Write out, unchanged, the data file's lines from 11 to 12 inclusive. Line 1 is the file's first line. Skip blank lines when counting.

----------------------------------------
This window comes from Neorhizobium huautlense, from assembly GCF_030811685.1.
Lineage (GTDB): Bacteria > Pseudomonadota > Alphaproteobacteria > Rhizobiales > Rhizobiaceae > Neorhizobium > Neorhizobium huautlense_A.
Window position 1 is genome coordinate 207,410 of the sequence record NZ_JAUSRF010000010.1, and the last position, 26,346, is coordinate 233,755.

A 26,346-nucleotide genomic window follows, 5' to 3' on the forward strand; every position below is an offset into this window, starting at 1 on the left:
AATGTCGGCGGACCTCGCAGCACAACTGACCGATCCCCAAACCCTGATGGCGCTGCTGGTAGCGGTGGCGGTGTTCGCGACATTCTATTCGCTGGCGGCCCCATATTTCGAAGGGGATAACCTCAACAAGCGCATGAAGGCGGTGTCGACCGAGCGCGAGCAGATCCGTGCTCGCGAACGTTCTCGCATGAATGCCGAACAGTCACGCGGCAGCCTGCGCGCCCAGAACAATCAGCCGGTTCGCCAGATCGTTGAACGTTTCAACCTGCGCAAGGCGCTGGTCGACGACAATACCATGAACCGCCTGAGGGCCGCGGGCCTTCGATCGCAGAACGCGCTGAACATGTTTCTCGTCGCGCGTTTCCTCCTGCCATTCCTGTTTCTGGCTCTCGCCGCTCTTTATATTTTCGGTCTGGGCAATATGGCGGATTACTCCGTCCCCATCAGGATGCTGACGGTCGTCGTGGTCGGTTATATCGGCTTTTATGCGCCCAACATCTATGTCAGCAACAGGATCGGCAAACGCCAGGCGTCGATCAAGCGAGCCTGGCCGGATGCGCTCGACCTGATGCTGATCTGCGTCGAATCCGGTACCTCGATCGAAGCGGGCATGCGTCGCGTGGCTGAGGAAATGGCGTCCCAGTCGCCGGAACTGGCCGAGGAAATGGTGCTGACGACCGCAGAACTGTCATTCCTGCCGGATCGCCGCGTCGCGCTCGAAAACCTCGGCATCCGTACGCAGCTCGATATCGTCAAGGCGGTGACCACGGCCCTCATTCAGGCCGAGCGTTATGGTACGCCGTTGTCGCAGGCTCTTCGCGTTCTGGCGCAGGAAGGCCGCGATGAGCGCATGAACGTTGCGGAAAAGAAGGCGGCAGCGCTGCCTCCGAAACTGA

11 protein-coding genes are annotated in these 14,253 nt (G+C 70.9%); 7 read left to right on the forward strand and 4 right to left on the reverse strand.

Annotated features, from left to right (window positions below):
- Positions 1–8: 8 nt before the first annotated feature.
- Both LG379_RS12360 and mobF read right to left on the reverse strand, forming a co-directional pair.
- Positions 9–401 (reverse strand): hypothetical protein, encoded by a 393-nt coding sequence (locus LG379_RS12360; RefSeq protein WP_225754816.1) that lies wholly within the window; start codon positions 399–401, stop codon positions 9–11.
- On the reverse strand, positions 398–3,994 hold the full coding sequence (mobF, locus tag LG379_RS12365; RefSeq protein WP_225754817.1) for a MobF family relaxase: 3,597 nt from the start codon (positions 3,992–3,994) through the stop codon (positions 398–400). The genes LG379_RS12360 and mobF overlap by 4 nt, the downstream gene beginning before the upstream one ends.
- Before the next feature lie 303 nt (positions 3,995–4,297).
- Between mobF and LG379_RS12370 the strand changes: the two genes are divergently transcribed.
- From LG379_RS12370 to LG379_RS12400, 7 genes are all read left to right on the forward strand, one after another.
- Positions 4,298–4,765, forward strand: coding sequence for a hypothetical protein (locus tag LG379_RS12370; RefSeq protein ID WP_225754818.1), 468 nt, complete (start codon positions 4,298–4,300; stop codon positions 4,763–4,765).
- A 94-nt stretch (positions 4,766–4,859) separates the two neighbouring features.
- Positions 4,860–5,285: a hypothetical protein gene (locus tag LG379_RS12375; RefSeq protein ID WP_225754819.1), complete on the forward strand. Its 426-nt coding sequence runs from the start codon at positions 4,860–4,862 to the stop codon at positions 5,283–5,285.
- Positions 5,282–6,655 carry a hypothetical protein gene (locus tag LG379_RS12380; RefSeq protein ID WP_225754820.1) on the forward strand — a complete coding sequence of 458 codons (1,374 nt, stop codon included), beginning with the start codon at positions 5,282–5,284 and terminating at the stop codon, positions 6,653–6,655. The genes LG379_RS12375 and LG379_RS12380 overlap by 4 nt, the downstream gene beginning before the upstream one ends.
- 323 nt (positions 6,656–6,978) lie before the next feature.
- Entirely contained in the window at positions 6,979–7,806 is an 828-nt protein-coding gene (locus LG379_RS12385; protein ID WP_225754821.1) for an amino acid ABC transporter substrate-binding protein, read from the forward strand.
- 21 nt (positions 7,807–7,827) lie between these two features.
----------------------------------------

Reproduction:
- On the reverse strand, positions 398–3,994 hold the full coding sequence (mobF, locus tag LG379_RS12365; RefSeq protein WP_225754817.1) for a MobF family relaxase: 3,597 nt from the start codon (positions 3,992–3,994) through the stop codon (positions 398–400). The genes LG379_RS12360 and mobF overlap by 4 nt, the downstream gene beginning before the upstream one ends.
- Before the next feature lie 303 nt (positions 3,995–4,297).